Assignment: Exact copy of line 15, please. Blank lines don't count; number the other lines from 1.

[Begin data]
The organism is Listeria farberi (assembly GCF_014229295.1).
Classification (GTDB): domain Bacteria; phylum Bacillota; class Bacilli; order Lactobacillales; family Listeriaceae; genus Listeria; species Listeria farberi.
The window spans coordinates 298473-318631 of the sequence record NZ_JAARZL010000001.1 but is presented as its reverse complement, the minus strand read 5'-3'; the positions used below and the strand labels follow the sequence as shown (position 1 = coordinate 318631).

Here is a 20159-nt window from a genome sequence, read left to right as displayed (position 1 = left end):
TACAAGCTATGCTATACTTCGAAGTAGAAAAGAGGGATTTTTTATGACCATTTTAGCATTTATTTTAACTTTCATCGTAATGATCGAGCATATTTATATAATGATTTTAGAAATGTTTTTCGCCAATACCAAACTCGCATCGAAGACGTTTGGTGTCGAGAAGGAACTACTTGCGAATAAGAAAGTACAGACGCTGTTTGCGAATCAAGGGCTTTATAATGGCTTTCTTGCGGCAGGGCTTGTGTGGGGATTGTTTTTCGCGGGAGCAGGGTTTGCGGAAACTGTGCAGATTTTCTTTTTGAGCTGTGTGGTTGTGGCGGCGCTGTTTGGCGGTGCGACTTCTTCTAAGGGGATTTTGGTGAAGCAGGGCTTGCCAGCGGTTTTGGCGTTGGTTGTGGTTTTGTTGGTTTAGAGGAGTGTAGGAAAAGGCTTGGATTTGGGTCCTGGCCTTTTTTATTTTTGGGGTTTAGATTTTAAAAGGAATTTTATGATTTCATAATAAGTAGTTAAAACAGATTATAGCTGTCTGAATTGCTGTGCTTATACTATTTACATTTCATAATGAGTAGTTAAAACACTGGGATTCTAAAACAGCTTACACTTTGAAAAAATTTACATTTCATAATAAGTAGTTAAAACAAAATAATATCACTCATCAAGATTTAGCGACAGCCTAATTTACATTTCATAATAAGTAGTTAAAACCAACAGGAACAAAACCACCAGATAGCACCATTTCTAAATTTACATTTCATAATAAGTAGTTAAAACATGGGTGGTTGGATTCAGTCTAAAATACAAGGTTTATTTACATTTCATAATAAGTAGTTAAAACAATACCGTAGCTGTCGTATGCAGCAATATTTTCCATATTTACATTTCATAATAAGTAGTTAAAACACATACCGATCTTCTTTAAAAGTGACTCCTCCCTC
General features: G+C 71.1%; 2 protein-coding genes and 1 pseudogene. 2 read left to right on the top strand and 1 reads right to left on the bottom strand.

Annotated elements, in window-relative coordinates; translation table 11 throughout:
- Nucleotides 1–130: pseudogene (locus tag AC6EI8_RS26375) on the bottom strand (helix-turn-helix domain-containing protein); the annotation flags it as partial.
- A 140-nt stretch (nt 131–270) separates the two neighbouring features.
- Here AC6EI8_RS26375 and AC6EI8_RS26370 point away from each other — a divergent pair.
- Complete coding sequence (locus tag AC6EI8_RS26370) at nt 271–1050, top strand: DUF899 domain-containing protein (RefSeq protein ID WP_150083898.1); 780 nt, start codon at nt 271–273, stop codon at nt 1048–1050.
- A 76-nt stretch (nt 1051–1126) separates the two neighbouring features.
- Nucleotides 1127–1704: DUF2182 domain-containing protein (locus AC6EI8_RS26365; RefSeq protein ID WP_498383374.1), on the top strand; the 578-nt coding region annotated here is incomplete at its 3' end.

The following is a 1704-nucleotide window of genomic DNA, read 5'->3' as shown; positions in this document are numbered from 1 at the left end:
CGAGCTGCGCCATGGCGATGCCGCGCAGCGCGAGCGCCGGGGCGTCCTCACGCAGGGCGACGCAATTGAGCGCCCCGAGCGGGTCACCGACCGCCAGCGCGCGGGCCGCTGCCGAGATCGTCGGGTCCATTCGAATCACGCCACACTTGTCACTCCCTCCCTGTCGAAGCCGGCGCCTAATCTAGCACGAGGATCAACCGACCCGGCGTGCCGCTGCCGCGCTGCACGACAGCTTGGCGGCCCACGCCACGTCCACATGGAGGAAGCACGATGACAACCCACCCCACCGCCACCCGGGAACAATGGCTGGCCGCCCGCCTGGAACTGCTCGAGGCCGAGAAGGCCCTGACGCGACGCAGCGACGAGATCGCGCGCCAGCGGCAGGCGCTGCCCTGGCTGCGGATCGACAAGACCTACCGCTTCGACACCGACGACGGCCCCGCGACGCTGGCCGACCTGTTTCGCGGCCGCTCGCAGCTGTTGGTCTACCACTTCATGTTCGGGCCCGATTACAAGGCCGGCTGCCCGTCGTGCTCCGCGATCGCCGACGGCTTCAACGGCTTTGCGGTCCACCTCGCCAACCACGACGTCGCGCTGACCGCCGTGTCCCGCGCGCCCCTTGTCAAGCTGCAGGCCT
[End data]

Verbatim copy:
CGAGCTGCGCCATGGCGATGCCGCGCAGCGCGAGCGCCGGGGCGTCCTCACGCAGGGCGACGCAATTGAGCGCCCCGAGCGGGTCACCGACCGCCAGCGCGCGGGCCGCTGCCGAGATCGTCGGGTCCATTCGAATCACGCCACACTTGTCACTCCCTCCCTGTCGAAGCCGGCGCCTAATCTAGCACGAGGATCAACCGACCCGGCGTGCCGCTGCCGCGCTGCACGACAGCTTGGCGGCCCACGCCACGTCCACATGGAGGAAGCACGATGACAACCCACCCCACCGCCACCCGGGAACAATGGCTGGCCGCCCGCCTGGAACTGCTCGAGGCCGAGAAGGCCCTGACGCGACGCAGCGACGAGATCGCGCGCCAGCGGCAGGCGCTGCCCTGGCTGCGGATCGACAAGACCTACCGCTTCGACACCGACGACGGCCCCGCGACGCTGGCCGACCTGTTTCGCGGCCGCTCGCAGCTGTTGGTCTACCACTTCATGTTCGGGCCCGATTACAAGGCCGGCTGCCCGTCGTGCTCCGCGATCGCCGACGGCTTCAACGGCTTTGCGGTCCACCTCGCCAACCACGACGTCGCGCTGACCGCCGTGTCCCGCGCGCCCCTTGTCAAGCTGCAGGCCT